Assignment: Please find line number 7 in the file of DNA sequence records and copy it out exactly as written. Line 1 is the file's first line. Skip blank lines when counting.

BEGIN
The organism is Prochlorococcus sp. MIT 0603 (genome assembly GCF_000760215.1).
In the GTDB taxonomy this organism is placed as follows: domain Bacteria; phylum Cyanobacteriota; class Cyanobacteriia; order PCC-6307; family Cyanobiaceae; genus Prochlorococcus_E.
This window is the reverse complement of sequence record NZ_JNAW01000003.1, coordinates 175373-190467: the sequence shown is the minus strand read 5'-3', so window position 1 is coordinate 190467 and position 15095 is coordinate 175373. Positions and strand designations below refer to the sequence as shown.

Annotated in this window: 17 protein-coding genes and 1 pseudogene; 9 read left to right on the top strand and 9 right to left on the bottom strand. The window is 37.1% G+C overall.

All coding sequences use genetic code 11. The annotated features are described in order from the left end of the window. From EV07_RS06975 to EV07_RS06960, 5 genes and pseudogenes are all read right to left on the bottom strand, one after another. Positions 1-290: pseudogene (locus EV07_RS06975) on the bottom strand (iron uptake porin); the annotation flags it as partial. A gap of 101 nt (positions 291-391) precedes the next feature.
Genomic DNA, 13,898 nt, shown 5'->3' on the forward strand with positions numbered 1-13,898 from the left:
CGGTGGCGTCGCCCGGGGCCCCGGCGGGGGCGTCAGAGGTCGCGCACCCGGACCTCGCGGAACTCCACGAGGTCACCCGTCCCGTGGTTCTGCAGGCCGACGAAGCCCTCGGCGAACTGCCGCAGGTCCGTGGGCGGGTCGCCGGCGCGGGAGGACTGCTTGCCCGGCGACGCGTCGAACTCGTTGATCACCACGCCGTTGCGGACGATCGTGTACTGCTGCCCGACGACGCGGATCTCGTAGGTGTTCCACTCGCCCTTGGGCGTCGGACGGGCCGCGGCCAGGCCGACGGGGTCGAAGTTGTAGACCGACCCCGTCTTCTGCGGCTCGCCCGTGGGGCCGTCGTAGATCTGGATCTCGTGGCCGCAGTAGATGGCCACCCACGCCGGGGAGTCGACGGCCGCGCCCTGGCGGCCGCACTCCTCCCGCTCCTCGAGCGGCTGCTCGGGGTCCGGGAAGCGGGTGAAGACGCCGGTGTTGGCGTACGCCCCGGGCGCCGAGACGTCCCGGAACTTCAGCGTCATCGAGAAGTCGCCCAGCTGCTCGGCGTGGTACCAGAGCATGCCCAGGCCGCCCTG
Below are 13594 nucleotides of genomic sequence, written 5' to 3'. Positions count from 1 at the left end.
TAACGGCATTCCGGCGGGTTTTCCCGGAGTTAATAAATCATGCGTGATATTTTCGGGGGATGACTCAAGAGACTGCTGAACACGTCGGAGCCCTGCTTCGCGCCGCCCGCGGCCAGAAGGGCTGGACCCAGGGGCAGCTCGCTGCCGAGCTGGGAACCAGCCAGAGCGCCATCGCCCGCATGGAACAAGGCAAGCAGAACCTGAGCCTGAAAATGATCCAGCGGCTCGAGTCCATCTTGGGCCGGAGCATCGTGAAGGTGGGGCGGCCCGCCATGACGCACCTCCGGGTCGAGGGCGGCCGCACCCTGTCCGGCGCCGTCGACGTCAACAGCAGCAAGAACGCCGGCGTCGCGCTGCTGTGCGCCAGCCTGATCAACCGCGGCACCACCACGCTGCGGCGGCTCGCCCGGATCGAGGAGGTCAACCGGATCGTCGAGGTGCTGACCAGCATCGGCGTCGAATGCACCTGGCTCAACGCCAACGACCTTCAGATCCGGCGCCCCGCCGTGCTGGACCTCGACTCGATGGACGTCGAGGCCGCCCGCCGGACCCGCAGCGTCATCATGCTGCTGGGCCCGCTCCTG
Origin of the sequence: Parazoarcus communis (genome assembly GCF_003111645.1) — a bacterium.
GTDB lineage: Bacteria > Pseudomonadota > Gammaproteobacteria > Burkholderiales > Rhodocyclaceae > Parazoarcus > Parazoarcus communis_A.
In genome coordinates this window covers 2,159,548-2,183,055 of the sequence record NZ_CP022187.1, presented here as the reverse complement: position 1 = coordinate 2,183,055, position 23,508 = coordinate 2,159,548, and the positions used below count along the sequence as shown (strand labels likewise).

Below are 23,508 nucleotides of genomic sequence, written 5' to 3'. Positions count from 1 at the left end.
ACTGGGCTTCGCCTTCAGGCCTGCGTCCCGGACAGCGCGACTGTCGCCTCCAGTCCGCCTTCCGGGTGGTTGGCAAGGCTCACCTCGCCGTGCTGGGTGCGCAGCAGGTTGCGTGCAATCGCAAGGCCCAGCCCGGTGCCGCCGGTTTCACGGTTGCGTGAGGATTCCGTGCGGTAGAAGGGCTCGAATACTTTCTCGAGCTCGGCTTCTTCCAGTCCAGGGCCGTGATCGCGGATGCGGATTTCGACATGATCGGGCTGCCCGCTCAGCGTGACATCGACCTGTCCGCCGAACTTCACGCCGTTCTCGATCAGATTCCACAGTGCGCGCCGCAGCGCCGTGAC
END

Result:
CGGTGGCGTCGCCCGGGGCCCCGGCGGGGGCGTCAGAGGTCGCGCACCCGGACCTCGCGGAACTCCACGAGGTCACCCGTCCCGTGGTTCTGCAGGCCGACGAAGCCCTCGGCGAACTGCCGCAGGTCCGTGGGCGGGTCGCCGGCGCGGGAGGACTGCTTGCCCGGCGACGCGTCGAACTCGTTGATCACCACGCCGTTGCGGACGATCGTGTACTGCTGCCCGACGACGCGGATCTCGTAGGTGTTCCACTCGCCCTTGGGCGTCGGACGGGCCGCGGCCAGGCCGACGGGGTCGAAGTTGTAGACCGACCCCGTCTTCTGCGGCTCGCCCGTGGGGCCGTCGTAGATCTGGATCTCGTGGCCGCAGTAGATGGCCACCCACGCCGGGGAGTCGACGGCCGCGCCCTGGCGGCCGCACTCCTCCCGCTCCTCGAGCGGCTGCTCGGGGTCCGGGAAGCGGGTGAAGACGCCGGTGTTGGCGTACGCCCCGGGCGCCGAGACGTCCCGGAACTTCAGCGTCATCGAGAAGTCGCCCAGCTGCTCGGCGTGGTACCAGAGCATGCCCAGGCCGCCCTG